So you caught Liz & Dick, the "Lindsay Lohan as Elizabeth Taylor" schlockfest of a "comeback project," on Lifetime last night. And maybe you loved it in all its cheesy, terribly acted glory. Maybe you loathed it, but just couldn't look away.
In any case, Lilo's coming back, and you have Brett Easton Ellis to thank. In 2013, Ellis' project The Canyons will be released, with Lohan cast, yet again, as some angst-ridden Hollywood dweller.
The characters in The Canyons talk exactly as you imagine Southern Californians do, and Ellis seems to throw every cheap trick and Hollywood cliche at the wall, including death threats, violence against women, a love triangle, a struggle to get a movie released, and, of course, a flash of Lohan's breast. Even the trailer is hard to watch.
The Canyons is just what we didn't need: another post-modern film in which hotshot celebrities do a terrible job acting, while exploring Los Angeles and Hollywood angst. The movie, which is set to release in 2013, stars Lohan alongside a porn star named James Deen, who doesn't look at all like James Dean. (Leave that job to James Franco, thank you very much.)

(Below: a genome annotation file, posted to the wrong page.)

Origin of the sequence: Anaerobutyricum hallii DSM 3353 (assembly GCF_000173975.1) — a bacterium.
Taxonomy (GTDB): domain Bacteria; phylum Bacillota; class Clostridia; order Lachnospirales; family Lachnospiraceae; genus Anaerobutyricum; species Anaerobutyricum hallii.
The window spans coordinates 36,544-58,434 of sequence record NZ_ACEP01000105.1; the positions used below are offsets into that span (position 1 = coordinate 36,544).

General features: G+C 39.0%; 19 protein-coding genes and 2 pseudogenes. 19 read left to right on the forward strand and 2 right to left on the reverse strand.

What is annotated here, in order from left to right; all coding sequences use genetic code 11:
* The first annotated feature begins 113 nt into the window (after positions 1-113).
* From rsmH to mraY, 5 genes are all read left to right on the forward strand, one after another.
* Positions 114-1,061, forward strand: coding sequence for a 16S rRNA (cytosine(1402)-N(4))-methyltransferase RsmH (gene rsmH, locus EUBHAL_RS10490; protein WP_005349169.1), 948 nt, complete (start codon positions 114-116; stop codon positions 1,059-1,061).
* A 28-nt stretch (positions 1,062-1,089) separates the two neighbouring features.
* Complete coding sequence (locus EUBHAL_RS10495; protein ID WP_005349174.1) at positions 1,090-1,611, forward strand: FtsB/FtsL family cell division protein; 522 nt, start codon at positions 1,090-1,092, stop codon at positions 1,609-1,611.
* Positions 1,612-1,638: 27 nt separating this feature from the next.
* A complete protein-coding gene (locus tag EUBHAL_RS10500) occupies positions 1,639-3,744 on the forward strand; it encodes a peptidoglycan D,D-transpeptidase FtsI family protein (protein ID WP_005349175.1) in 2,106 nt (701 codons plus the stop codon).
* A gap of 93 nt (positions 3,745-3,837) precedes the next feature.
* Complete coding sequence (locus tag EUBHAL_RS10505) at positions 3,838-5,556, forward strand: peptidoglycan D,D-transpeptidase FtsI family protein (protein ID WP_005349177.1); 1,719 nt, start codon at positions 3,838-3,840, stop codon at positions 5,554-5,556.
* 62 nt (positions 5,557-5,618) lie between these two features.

Speaking of Franco, if anyone should have been cast in this post modern, is-this-art mind-trip of a movie, it should have been the king of life as performance art himself. But we'll take that up with Ellis on Twitter another time.
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When Ellis writes, he fixates on the abysmal den of iniquity that Los Angeles can be, and the terrible people that the human race churns out. His first novel, Less Than Zero, does exactly that. With an extremely graphic rape scene, the most profane of profanity, and general teen angst, the book tried (and failed) to be the 21st century's Catcher in the Rye.
Now imagine his self-masturbatory writing style, but with LiLo as his leading actress. God save us all.
Not even the ardent, diehard fans and followers of Lohan's career, or the people who think that because Ellis wrote American Psycho anything he touches will be gold, will like this movie. We're not sure this even counts as "so bad it's good." And we loved Miami Connection, so you know the bar is low. There's no way to dress this up or down. This is not good. This should not be watched, but if you insist, please remember that we warned you.